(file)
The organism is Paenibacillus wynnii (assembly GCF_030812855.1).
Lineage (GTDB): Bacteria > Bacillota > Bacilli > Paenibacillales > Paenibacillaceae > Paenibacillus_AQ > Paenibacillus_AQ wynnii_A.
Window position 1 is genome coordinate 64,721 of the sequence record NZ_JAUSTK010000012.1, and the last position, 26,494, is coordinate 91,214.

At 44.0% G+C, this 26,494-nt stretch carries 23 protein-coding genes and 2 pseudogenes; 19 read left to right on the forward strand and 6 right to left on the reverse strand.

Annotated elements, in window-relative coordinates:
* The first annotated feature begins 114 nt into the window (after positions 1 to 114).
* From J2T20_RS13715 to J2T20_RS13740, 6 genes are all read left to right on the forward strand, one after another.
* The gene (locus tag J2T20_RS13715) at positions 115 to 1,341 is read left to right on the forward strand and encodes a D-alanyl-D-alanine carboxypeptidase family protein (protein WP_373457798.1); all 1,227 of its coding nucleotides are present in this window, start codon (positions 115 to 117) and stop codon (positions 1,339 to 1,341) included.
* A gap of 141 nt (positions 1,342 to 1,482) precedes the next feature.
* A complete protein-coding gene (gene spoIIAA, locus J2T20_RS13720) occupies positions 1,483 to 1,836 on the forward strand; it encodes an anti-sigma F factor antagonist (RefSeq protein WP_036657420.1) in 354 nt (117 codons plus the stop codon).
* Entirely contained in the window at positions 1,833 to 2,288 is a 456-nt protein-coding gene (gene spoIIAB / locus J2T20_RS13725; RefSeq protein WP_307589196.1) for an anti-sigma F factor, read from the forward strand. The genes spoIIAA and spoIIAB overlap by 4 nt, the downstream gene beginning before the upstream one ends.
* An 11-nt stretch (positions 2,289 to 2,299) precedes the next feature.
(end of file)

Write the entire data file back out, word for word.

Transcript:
The organism is Paenibacillus wynnii (assembly GCF_030812855.1).
Lineage (GTDB): Bacteria > Bacillota > Bacilli > Paenibacillales > Paenibacillaceae > Paenibacillus_AQ > Paenibacillus_AQ wynnii_A.
Window position 1 is genome coordinate 64,721 of the sequence record NZ_JAUSTK010000012.1, and the last position, 26,494, is coordinate 91,214.

At 44.0% G+C, this 26,494-nt stretch carries 23 protein-coding genes and 2 pseudogenes; 19 read left to right on the forward strand and 6 right to left on the reverse strand.

Annotated elements, in window-relative coordinates:
* The first annotated feature begins 114 nt into the window (after positions 1 to 114).
* From J2T20_RS13715 to J2T20_RS13740, 6 genes are all read left to right on the forward strand, one after another.
* The gene (locus tag J2T20_RS13715) at positions 115 to 1,341 is read left to right on the forward strand and encodes a D-alanyl-D-alanine carboxypeptidase family protein (protein WP_373457798.1); all 1,227 of its coding nucleotides are present in this window, start codon (positions 115 to 117) and stop codon (positions 1,339 to 1,341) included.
* A gap of 141 nt (positions 1,342 to 1,482) precedes the next feature.
* A complete protein-coding gene (gene spoIIAA, locus J2T20_RS13720) occupies positions 1,483 to 1,836 on the forward strand; it encodes an anti-sigma F factor antagonist (RefSeq protein WP_036657420.1) in 354 nt (117 codons plus the stop codon).
* Entirely contained in the window at positions 1,833 to 2,288 is a 456-nt protein-coding gene (gene spoIIAB / locus J2T20_RS13725; RefSeq protein WP_307589196.1) for an anti-sigma F factor, read from the forward strand. The genes spoIIAA and spoIIAB overlap by 4 nt, the downstream gene beginning before the upstream one ends.
* An 11-nt stretch (positions 2,289 to 2,299) precedes the next feature.